I’d always wanted to escape to those special places they have where authors can write in a tiny cabin in the woods. An isolated place where you could go for weeks with no distractions except when someone arrived at midday to place a picnic basket filled with marvelous goodies at the door.
The MacDowell Colony in New Hampshire and Bread Loaf in Vermont were my top choices.
I had plans.
When I retired after more than thirty years as an English teacher and High School Administrator, I was going to move to Vermont, buy a small farm on a few acres and write to my heart’s content. I would traipse around in the same outfit day after day (except when it was hot). Then, I’d spend the hours au naturale, taking a dip in the lake (Did I mention the lake at the end of the grassy, well-trodden path through the woods?) between long sessions of writing humorous short stories or quirky poetry or mysteries or broadway plays. (I’m quite versatile.)
I had plans.
Plans change (or so Robert Burns would lead us to believe). At age 50, I married for the first time. He was an old friend from the past. He just appeared in the middle of my life one day and then he became my life. He had children he cherished and then there were his grandchildren. Powerful magnets that kept us in a place close to their busy lives. Vermont became a far-distant country in my dreams.
One night while we were out dancing, I fractured my foot. I was forced wear a cumbersome, orthopedic boot for a few months. It was an enlightening experience, as I’d never sat still for so long in my whole life. One day, to amuse myself, I wrote a short story. It was set on a farm (What a surprise!) up in the Berkshire Hills of Massachusetts. Charley and I traveled there each August to sit on the lawn and listen to the Boston Symphony Orchestra at Tanglewood, their summer home. My own little tabby, ZuZu, a faithful lap companion, became the central character. In the story she hears music from her loft bed in the barn.
She roams through the fields to investigate and meets a beautiful violinist playing Mozart who invites her to attend that evening’s concert. (The violinist is actually a real person, Anne Sophie Mutter. I had heard her play a few times and listened to her cd’s while imprisoned in my recliner.)I loved that story with its idyllic setting. I didn’t want to leave. So, I created more stories for ZuZu with settings around Tanglewood: The Hancock Shaker Museum in autumn; the Red Lion Inn at Christmas; the Berkshire Botanical Garden in springtime; Chesterwood, the Norman Rockwell Museum, The Mount. These were all places Charley and I had visited and enjoyed over the years.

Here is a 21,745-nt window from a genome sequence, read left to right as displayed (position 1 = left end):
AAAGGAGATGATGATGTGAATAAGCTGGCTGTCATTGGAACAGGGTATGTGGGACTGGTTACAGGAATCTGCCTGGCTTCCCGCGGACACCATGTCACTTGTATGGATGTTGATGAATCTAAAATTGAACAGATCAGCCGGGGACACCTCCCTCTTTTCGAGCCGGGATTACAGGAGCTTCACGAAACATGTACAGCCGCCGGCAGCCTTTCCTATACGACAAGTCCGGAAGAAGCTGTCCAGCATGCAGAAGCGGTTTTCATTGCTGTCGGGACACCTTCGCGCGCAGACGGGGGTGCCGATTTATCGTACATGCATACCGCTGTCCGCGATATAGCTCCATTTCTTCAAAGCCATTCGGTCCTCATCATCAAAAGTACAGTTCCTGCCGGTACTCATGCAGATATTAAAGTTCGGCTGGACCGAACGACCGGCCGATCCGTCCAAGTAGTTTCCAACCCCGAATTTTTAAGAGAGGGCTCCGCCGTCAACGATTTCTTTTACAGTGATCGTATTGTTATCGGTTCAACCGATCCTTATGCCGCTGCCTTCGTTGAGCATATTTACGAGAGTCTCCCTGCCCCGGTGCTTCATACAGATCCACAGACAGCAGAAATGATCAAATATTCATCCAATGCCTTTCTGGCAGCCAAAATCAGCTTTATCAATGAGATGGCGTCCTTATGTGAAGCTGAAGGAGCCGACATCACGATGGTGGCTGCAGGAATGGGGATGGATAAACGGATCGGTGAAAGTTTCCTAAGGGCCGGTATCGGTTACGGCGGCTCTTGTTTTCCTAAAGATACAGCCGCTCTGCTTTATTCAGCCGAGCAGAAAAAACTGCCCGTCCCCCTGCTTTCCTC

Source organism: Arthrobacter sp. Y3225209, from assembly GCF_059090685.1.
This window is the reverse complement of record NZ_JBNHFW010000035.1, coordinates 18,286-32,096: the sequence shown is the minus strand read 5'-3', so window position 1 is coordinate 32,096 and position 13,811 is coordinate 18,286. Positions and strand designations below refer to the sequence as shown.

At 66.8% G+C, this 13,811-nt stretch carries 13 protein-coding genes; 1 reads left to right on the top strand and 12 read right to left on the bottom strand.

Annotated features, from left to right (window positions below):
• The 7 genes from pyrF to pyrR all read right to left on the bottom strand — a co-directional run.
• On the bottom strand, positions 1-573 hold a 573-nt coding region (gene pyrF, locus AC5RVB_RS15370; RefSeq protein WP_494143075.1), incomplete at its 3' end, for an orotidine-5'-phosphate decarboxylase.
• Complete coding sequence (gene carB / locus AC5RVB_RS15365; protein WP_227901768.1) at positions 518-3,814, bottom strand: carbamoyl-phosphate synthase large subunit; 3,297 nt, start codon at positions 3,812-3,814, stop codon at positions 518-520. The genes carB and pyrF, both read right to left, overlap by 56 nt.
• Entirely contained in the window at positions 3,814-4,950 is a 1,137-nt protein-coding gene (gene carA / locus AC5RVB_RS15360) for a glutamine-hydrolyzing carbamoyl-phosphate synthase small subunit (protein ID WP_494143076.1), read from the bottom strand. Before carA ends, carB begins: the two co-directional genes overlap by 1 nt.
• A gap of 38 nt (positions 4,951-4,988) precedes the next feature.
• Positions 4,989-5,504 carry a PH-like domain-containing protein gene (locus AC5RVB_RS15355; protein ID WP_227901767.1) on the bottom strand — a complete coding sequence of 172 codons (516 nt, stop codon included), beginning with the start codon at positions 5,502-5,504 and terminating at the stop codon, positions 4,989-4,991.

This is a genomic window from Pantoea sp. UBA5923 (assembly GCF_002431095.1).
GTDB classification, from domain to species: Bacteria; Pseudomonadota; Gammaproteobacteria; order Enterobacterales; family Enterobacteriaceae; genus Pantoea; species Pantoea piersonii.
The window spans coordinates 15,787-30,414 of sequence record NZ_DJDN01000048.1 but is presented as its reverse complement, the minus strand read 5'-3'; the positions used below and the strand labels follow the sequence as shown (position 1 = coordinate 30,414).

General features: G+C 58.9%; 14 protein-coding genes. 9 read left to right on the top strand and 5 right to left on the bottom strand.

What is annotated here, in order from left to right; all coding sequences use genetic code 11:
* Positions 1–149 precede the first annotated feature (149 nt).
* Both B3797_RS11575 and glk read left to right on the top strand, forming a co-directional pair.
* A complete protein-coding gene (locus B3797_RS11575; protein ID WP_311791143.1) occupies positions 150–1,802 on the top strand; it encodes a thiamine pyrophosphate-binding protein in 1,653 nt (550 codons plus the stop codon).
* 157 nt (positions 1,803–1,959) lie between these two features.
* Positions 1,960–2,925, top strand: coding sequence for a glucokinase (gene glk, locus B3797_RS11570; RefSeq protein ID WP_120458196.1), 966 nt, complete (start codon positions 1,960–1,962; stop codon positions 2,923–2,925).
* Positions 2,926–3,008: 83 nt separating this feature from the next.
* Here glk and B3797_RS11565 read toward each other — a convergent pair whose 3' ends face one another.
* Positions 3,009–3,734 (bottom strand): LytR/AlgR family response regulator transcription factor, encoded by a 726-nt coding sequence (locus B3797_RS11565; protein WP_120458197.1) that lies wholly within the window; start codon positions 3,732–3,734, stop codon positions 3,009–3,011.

I ended up with ten stories and, having time on my hands, sent some of them off to publishers. This was the beginning of a whole new education for me. The world of traditional publishing! Enough said about that.
I found out that most publishers will only take submissions and queries through an agent. I didn’t have an agent. I found out from the few companies which accepted my queries, that although my writing was “quite good”, my “children’s” stories did not fit into the acceptable page and word requisites. That they were “too regional”. That committing to a whole series by an “untested writer” was not in the books (forgive my wordplay).
My “Recliner Course” on traditional publishing was discouraging.
But then I embarked on a new course. I entitled it “Self Publishing in the Comfort of Your Own Living Room”. I developed the syllabus. (Since I tend to be a bit OCD, it was daunting. I revised the ten stories into one book, learned all about formatting, editing, illustrating with photo apps, copyrights, ISBN numbers, etc.,etc, etc., and in the end, I aced the course. A Berkshire Tale was launched into the world.
Once the boot was off, I began studying “Marketing by The Seat of Your Pants”. This syllabus changes every day. Visiting stores, reading in schools, meeting and greeting, book signings, and social media are major chapters.
I enrolled in WordPress’s Blogging 101 and whole new worlds, filled with interesting people, opened up for me. I’ve expanded the focus of my original blog, Around ZuZu’s Barn – The Importance of Early Reading With Children to encompass broader topics, even though A Berkshire Tale remains at the heart of it all. My new sub-title became Conversations With Kindred Spirits.
I had plans. They changed.
In the process I created my own McDowell Colony, my own Bread Loaf, my own “Boot Camp”. And from it all, a charming book evolved which has opened many doors for me.
I had plans….